Upon the occasion of passing Seabrook and likely becoming the first to log 2,000 blocks Saturday night in Vegas, Russell was asked: Whose puck hurts the most?

“I took a few,” he mused. “(Shea) Weber always has that heavy one. They were loading up Dion (Phaneuf) in those early years there. So, yeah, there are some big boys who can really lean into ‘em.”

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What’s the worst shot to block?

“Guys who are in those flank positions on the powerplay,” he said, “because you don’t have as much time to react to it. It’s kinda like, you’re gonna take it where you’re gonna take it. Those are the tough ones.”

By nature, Russell’s teammates have been keeping closer tabs on his pursuit of the record than he has. Those who under-value shot blocking have never been around NHL players, or known the appreciation they have for a guy who sacrifices the way Russell has for 889 games.

“They’re usually the ones checking the game sheet to see how many I have,” he admits.

Jeff Marek and Elliotte Friedman talk to a lot of people around the hockey world, and then they tell listeners all about what they’ve heard and what they think about it.

Tonight, for career game No. 890, Russell will be a top pairing defenceman for Dave Tippett’s Oilers, who are missing the entire left side of their blue line, with Darnell Nurse, Duncan Keith and Slater Koekkoek all injured.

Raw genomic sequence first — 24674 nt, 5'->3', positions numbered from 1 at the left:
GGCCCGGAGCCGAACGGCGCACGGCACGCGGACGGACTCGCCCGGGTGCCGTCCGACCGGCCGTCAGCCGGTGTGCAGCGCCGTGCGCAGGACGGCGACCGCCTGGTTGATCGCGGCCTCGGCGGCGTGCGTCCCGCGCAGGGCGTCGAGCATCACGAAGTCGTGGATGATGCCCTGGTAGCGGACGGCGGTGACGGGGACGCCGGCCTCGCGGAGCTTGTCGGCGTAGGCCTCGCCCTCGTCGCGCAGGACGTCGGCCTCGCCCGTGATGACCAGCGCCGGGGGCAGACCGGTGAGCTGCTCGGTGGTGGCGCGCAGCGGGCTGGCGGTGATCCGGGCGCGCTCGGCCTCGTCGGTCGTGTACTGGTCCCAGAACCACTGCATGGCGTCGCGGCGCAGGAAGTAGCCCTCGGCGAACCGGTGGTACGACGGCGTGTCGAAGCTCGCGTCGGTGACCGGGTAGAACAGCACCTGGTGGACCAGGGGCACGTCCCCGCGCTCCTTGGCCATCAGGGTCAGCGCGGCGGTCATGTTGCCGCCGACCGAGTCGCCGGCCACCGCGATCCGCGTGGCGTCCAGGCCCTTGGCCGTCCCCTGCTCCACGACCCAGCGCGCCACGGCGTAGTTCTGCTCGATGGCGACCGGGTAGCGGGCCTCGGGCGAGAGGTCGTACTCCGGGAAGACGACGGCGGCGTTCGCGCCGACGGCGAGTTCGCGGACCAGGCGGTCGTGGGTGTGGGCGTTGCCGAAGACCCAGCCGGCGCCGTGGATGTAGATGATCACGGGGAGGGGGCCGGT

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Tippett has always been a bit skeptical about stats like hits, giveaways and takeaways, criteria that tends to change with the different off-ice stats crews from building to building. “But when a guy blocks a shot,” he said, “he blocks a shot. And Kris Russell has been doing it for a looong, time.”

As for those who pooh-pooh shot blocking, well, maybe they should step in front of a piece of vulcanized rubber flying at around 90 mph some time. Just to get a taste for what “meaningless” feels like.

“It’s a commitment from a player to put his body on the line to help the team win,” Tippett said. “And there’s something to be said for that.”





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South Carolina vs. South Carolina State prediction, odds: 2022 college football picks from expert on 14-1 roll

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The South Carolina Gamecocks look to remain perfect in the all-time series when they host the South Carolina State Bulldogs on Thursday. This game was originally scheduled for Saturday but it was moved to Thursday evening due to concerns surrounding Hurricane Ian. South Carolina (2-2) won both of the previous meetings between the schools at home, cruising to a 38-3 victory in 2007 and a 38-14 triumph two years later. The Gamecocks are coming off a 56-20 win against Charlotte on Saturday, while the Bulldogs (1-2) lost 41-27 at North Carolina A&T in their last outing.

Kickoff at Williams-Brice Stadium in Columbia, SC is set for 7 p.m. ET. The Gamecocks are 39.5-point favorites in the latest South Carolina vs. South Carolina State odds from Caesars Sportsbook, while the over/under for total points scored is 55.5. Before making any South Carolina State vs. South Carolina picks or college football predictions, you need to see what SportsLine college football expert Mike Tierney has to say.

A veteran sportswriter whose work appears periodically in The New York Times and Los Angeles Times, Tierney has converted college football of all levels for decades. He has emerged as one of SportsLine’s leading analysts in all sports and is 13-10 on his last 23 against-the-spread college football picks.

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What’s more, he has a keen sense for the trajectory of the Gamecocks. He is 14-1 in his last 15 picks involving South Carolina, returning almost $1,300 to $100 bettors.